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Examining the Influence of Curiosity on Expectation

Motivation can take many forms, and in this study, we investigate curiosity as a more intrinsic form of motivation. In addition to being motivating, curiosity parallels reward in many ways. Like reward, it facilities memory encoding success and activates mesolimbic dopaminergic circuitry in the brain. We are investigating this question using a trivia-based fMRI task, where trivia questions of varying levels of interest are used to manipulate and evoke curiosity. In particular, we are investigating how a motivational state such as curiosity, gets carried through time to influence downstream learning and memory.  

Investigating Motivation During Naturalistic Exploration

Volitional exploration and learning are key to adaptive behavior, and exploration has been posited as a mechanism by which motivation promotes memory. However, this relationship is not well-understood and remains a complex problem for cognitive neuroscience. Here we investigate the interaction between motivation and more naturalistic exploration in a real-life complex environment. Subjects explore an art exhibit with affectively rich, environmentally-themed content, for which we manipulate motivation via an introductory statement framing the environmental exhibit in terms of Promotion- or Prevention-oriented goals.  

Investigating the Feasibility of Portable EEG Headsets for Neurofeedback

We are exploring use of portable EEG headsets for delivery of neurofeedback. If successful, this would be very useful for addressing a variety of basic science and clinical questions. 

Attention-deficit/hyperactivity disorder (ADHD) is a common neurodevelopmental disorder affecting millions of children, adolescents, and adults. Motivational deficits are often implicated in the conceptualization of the disorder and clinically, lack of motivation is a frequent complaint. Nonetheless, there is a disconnect between experimental approaches -- where motivation is manipulated using external incentives (e.g., money) -- and clinical presentation, where deficits in ADHD are most evident under conditions without external or immediate reward. This ongoing project examines whether self-generated, intrinsic motivational states learned through real-time neurofeedback from the dopaminergic midbrain can bridge this gap and whether this self-activation offers a novel, safe, and reliable non-pharmacological treatment option for ADHD. 


Motivational deficits in ADHD significantly impact both quality of life and the potential efficacy of therapeutic intervention, since motivation is critical for successful learned behavior change. By combining computational approaches with a non-invasive, real-time fMRI neurofeedback intervention ('cognitive neurostimulation'), we can model how self-activation of motivational neural circuitry impacts reinforcement learning and also test whether attention-motivation interactions predict intervention response.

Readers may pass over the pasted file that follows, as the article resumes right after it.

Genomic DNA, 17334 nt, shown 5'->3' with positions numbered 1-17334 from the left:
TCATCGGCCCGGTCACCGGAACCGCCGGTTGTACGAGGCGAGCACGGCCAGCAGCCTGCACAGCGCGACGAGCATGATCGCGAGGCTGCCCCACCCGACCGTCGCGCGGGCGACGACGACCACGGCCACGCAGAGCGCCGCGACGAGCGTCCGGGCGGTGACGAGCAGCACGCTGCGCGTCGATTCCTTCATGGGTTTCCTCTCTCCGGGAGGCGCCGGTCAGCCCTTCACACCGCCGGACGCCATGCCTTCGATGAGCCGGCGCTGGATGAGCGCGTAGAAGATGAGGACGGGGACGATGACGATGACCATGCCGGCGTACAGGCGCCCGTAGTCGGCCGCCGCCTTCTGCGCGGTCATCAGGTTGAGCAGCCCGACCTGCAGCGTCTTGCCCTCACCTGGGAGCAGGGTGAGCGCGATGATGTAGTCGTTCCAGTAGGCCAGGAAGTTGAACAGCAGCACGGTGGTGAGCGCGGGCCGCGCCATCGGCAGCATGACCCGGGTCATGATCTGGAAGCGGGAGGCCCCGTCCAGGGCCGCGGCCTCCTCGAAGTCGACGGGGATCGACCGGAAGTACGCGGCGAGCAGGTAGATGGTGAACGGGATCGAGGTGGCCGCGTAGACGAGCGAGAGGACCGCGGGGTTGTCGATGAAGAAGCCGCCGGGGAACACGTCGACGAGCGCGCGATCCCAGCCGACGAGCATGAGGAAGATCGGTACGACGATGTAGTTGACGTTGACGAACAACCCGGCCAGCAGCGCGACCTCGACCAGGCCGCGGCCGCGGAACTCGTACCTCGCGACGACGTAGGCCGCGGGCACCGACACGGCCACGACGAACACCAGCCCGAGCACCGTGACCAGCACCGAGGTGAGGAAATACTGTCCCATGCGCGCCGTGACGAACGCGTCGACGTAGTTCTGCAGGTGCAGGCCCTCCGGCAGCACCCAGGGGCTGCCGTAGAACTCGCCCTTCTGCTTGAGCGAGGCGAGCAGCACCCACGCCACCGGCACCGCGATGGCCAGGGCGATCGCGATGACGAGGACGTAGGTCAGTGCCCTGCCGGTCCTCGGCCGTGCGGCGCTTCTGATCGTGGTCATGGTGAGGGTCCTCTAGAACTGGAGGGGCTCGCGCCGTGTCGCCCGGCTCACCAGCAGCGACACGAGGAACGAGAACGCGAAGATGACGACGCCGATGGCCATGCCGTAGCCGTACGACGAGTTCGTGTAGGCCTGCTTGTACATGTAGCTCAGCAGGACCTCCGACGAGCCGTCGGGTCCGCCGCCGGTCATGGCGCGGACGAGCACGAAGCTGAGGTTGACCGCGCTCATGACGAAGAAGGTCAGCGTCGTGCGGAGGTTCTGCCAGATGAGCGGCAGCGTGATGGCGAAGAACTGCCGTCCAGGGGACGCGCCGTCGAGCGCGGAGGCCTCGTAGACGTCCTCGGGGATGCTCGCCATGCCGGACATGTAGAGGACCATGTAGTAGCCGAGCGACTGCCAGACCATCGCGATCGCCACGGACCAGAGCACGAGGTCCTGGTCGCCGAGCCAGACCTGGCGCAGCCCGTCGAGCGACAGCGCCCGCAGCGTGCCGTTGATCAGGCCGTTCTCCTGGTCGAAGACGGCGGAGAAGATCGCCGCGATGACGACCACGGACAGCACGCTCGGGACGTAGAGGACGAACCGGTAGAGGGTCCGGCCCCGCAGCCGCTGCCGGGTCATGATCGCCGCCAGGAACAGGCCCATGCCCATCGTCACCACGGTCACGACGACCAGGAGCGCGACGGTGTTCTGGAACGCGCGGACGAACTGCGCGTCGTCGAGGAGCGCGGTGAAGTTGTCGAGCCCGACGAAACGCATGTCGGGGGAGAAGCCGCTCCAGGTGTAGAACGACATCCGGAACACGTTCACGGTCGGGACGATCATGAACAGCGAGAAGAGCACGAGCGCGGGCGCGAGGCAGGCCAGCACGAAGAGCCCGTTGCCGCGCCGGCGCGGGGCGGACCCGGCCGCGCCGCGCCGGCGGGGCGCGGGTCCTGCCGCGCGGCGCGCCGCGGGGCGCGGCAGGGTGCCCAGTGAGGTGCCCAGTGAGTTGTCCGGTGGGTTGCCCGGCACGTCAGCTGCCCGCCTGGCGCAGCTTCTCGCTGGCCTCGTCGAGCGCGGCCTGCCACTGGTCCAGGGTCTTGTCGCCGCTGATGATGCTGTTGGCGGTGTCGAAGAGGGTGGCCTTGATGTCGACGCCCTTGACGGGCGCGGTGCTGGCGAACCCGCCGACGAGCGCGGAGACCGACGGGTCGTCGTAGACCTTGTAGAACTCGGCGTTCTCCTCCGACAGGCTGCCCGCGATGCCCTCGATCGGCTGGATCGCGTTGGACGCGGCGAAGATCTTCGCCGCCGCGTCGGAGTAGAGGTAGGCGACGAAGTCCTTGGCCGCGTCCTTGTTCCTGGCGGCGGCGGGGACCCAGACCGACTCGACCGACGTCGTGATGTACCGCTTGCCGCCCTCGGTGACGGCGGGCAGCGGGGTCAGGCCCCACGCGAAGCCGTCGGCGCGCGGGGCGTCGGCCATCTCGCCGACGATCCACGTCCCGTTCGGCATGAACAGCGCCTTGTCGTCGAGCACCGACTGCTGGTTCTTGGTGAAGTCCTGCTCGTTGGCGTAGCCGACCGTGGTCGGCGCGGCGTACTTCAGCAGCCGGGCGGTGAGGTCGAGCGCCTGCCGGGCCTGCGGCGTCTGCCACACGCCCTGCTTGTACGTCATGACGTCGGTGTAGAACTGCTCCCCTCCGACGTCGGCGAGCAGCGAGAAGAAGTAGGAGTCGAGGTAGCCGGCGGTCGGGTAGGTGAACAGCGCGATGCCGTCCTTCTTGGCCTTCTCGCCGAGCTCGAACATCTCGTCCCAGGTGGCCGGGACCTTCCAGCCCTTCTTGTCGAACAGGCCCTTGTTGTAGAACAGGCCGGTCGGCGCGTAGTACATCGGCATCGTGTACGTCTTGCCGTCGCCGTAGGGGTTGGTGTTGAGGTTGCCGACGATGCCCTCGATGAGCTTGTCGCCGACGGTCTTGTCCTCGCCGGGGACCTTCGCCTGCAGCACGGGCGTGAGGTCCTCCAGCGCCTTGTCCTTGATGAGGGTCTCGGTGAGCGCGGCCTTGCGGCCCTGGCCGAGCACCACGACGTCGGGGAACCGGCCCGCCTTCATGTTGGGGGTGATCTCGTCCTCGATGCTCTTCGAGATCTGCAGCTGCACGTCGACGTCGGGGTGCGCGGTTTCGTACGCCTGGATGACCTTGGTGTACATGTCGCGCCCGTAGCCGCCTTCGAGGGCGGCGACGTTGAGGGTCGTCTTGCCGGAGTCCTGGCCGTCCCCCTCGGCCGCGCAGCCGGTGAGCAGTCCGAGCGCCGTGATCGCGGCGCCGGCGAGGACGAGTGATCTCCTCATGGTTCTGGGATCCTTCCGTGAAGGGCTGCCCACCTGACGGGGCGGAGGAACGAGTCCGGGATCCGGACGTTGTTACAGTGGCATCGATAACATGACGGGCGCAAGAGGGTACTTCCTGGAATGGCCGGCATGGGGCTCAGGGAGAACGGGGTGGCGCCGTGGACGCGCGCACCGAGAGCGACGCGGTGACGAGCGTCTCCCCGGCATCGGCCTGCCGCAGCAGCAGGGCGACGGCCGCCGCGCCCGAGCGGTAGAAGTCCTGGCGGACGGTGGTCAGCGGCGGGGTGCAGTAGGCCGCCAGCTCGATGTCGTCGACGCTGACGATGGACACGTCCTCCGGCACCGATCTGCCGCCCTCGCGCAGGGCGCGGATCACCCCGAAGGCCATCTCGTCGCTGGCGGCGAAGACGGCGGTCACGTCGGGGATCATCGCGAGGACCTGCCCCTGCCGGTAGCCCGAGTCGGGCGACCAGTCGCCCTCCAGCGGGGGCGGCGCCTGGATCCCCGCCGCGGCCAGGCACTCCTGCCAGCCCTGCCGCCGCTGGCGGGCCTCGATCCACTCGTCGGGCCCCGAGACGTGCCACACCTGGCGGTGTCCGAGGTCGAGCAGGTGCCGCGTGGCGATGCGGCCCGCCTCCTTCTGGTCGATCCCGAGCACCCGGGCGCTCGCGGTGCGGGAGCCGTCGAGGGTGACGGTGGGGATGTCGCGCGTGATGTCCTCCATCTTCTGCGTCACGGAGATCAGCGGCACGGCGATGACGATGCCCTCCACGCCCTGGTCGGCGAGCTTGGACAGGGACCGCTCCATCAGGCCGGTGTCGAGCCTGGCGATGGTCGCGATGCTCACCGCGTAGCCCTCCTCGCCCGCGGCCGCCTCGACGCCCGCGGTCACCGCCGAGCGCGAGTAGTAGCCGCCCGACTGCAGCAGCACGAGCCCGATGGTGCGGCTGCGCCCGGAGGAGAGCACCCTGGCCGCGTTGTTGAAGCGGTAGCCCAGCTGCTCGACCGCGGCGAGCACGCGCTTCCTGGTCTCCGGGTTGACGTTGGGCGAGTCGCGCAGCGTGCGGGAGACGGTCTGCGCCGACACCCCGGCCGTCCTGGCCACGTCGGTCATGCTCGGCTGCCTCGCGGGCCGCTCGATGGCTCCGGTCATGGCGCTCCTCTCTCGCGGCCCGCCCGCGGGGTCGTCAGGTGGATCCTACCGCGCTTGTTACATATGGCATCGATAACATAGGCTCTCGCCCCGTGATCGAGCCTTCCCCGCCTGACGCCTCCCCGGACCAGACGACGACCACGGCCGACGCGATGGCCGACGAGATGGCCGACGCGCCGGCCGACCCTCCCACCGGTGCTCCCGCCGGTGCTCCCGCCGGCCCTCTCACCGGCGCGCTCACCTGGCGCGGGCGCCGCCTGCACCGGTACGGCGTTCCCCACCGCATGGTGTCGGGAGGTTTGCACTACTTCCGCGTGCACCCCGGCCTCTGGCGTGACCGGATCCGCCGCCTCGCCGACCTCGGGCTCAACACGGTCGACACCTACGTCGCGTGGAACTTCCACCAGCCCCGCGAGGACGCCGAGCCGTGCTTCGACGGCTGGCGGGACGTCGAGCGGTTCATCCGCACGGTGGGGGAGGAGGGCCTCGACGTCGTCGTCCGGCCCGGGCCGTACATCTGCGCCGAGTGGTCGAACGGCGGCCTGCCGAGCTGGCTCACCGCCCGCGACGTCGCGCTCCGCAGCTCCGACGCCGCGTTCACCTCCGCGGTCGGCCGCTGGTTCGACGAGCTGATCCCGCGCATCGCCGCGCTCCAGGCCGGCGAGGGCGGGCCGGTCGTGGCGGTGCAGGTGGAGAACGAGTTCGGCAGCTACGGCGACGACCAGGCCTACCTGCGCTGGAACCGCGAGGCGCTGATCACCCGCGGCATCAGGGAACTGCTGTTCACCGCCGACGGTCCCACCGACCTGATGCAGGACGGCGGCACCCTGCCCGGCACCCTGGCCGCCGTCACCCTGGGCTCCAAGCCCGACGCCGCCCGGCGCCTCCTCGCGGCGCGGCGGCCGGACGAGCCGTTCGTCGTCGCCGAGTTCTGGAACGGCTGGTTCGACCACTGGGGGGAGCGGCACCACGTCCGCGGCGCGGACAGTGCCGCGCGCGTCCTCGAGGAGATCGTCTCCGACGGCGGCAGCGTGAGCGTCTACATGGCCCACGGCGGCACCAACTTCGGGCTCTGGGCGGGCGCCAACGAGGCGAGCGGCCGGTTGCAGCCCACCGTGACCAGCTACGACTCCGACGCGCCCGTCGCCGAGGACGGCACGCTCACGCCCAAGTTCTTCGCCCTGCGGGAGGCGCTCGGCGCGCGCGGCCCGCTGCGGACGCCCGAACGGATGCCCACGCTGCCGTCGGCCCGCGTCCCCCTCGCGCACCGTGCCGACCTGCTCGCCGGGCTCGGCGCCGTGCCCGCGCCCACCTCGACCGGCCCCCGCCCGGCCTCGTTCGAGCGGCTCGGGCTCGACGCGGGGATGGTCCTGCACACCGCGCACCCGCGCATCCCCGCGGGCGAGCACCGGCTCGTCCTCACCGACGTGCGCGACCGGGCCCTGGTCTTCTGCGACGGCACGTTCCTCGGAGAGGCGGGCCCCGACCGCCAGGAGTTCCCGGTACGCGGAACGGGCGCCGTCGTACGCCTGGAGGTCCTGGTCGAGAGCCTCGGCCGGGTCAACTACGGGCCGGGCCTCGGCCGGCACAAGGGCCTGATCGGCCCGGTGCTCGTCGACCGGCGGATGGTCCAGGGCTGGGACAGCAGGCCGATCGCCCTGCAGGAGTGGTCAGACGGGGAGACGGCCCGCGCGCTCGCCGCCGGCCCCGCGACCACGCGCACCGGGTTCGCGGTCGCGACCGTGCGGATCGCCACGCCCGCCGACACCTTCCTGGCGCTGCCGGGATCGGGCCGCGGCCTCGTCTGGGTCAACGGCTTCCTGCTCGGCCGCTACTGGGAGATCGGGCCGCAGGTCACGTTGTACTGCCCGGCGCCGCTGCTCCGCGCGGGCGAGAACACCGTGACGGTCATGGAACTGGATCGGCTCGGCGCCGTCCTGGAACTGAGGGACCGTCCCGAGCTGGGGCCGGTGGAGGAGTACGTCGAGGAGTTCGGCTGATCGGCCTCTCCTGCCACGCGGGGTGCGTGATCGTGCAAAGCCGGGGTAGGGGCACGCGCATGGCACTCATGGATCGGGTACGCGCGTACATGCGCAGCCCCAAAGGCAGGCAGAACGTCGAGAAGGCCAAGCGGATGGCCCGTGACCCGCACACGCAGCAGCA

Modeling how motivation circuits learn from neurofeedback 

Our lab recently demonstrated that, with minimal instruction and only one real-time fMRI neurofeedback session, individuals are able to use their own motivational imagery to volitionally and sustainably self-activate mesolimbic circuits. While there is strong evidence that individuals are able to learn this skill, it is not yet known what they learn or how they learn it. We are currently employing large-scale, data-analytic techniques to answer these questions and model neurofeedback-mediated learning in motivational circuits. 

Using MRI Neurofeedback to Understand Reward Processing in Addiction

 The purpose of this project is to determine if individuals with smoking dependence can learn to upregulate midbrain activation in response to personalized, non-drug rewards using rt-fMRI. Rather than asking participants to learn to down-regulate reward responses or craving to drug cues, we are taking a novel approach of determining if they can learn to up-regulate reward responses to non-drug cues. By approaching this question in this way we hope to gain new insights into the neurobiology of addiction.   

Using Single Session MRI Neurofeedback as Tool for Psychotherapy

 The purpose of this project was to provide individuals with depression with a demonstration of how using strategies learned in therapy change the brain. Two challenges of cognitive behavioral therapy (and similar cognitive therapies) are a lack of 1) immediate feedback of therapy efficacy and 2) biological evidence of therapy efficacy. We aimed to give individuals with depression immediate, biological evidence of therapy efficacy. Specifically we showed participants how brain activity within the cingulate cortex changes following 1) recalling a sad memory or worry and 2) using a strategy learned in CBT. Initial results suggest that providing people with this type of immediate, biological feedback is highly motivating and rewarding. Interestingly, neurofeedback quality correlated with self-reported strategy efficacy and frequency of strategy use one month following the fMRI session.

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